Ireland second only to Germany for medical device exports

Implant Files: Medical devices make up almost 10% of all Irish exports

The medical devices sector employs 38,000 people in Ireland.

The medical devices sector employs 38,000 people in Ireland.

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“Tourists aside, one out of every eight people you walk past in Galway is involved in the medical device industry,” says Prof Abhay Pandit, a biomedical engineer based in Galway university.

The importance of the medical devices sector to the Irish economy is not as well publicised as that of the major technology corporations such as Apple or Google, or the big pharma companies such as Pfizer, but is of a similar scale.

Medical devices make up almost 10 per cent of all Irish exports and Ireland comes second only after Germany as the largest European exporter of medical devices. Total employment, in indigenous and multinational businesses, is 38,000.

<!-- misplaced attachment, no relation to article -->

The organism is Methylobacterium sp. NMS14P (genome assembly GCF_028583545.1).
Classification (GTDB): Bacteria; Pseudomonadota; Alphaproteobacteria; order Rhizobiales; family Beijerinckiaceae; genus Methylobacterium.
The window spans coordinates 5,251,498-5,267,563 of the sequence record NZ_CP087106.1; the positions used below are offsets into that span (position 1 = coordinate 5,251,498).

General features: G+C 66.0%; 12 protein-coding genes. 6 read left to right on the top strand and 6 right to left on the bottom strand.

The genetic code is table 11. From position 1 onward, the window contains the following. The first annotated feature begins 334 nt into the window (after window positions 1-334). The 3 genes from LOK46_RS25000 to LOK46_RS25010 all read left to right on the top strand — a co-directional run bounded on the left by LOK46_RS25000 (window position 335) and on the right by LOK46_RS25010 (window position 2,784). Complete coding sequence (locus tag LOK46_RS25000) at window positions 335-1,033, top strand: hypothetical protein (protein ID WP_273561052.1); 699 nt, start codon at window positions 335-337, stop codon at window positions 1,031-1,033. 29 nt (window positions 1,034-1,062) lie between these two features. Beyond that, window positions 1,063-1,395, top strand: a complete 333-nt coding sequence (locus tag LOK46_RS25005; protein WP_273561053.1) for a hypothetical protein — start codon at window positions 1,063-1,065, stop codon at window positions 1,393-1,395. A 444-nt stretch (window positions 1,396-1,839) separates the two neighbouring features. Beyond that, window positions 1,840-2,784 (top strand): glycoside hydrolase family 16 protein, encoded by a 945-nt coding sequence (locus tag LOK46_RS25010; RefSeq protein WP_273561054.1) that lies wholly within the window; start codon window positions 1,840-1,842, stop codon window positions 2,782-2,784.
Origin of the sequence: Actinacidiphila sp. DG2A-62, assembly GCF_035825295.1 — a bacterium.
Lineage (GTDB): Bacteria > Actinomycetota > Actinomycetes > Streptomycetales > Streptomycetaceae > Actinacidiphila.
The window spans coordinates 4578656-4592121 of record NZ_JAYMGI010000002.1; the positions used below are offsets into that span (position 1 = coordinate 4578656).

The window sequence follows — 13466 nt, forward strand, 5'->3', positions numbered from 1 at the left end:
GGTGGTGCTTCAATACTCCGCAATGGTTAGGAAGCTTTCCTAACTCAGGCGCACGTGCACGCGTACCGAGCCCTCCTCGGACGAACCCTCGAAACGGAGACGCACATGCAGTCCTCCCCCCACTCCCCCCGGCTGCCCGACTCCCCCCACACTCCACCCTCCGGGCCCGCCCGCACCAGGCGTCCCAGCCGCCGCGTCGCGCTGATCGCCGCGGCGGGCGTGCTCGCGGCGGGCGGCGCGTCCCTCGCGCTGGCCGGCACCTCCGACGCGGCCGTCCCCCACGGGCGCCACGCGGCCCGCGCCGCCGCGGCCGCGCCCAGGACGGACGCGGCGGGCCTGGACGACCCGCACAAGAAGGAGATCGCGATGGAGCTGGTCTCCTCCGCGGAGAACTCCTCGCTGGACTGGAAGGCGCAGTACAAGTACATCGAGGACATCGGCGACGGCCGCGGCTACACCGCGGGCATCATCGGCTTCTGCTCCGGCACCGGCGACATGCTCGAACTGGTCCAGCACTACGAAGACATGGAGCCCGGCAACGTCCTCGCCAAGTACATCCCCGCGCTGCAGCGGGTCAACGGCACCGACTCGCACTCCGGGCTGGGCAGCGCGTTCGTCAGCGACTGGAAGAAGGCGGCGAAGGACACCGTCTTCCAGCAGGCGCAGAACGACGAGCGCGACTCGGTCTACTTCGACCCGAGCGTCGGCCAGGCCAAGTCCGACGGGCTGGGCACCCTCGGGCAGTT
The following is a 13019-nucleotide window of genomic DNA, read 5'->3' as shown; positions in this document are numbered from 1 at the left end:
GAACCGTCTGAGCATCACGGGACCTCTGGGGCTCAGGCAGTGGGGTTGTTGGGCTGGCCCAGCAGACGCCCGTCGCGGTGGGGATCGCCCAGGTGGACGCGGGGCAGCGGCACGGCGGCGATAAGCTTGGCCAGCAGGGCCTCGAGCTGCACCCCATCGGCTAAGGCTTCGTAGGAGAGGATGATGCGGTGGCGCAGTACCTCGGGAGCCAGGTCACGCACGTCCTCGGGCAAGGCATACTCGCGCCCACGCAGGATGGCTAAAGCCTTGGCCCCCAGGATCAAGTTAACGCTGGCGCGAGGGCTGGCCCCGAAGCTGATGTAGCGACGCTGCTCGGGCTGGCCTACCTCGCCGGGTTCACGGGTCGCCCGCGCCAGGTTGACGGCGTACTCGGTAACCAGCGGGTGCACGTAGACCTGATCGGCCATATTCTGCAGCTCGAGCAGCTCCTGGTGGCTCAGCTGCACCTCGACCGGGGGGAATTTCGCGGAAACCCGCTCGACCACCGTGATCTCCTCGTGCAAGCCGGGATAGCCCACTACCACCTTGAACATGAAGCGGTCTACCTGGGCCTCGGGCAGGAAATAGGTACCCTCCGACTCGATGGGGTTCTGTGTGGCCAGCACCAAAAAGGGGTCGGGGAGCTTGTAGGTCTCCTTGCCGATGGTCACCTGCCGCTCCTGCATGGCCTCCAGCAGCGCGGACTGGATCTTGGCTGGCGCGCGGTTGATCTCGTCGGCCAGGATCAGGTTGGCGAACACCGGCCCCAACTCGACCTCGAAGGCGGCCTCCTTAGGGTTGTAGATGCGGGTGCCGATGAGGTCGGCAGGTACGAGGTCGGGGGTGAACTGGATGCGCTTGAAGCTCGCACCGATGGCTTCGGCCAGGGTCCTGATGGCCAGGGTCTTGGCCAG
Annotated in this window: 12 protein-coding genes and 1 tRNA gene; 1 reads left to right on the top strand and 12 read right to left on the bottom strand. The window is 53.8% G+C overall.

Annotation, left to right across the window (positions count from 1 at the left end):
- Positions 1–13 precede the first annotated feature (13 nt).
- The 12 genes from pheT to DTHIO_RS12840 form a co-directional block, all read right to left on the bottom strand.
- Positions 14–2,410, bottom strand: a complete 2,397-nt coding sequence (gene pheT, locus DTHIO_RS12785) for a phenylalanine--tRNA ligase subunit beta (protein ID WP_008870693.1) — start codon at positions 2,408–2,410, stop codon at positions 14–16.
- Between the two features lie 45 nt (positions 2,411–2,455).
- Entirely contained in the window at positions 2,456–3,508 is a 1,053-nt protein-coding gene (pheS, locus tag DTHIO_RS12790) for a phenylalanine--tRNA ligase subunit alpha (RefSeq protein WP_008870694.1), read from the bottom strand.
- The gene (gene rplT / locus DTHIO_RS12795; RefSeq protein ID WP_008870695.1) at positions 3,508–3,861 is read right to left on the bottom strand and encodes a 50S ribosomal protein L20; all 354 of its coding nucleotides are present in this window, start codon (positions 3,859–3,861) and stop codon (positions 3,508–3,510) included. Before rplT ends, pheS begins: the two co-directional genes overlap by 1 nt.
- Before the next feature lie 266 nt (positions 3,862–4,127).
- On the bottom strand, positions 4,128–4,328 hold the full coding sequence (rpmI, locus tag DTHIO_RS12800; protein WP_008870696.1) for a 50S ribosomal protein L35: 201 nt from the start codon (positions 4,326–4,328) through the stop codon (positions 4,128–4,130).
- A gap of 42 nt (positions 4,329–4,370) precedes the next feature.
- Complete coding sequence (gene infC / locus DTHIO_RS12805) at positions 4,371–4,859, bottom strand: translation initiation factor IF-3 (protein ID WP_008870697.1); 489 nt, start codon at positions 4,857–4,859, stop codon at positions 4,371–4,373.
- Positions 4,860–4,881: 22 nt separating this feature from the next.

Four out of five of stents used worldwide are produced in Ireland. Half of the ventilators used in acute hospitals worldwide are produced here, as are a third of the world’s contact lenses. More than 30 million people with diabetes use injectable devices made in Ireland.

Europe’s premier cluster of medical devices companies is based in the Galway region, according to Enterprise Ireland.

Abbott, Stryker, Johnson & Johnson, GE Healthcare, Medtronic, Shire and Boston Scientific are among the top global medical device corporations that have substantial operations here employing large numbers of skilled staff.

Settlements

The industry and its regulatory framework have come in for scrutiny after several companies – including some with significant Irish operations – made multimillion-dollar settlements in the United States arising from investigations into bribery and scandals linked to the promotion of their products.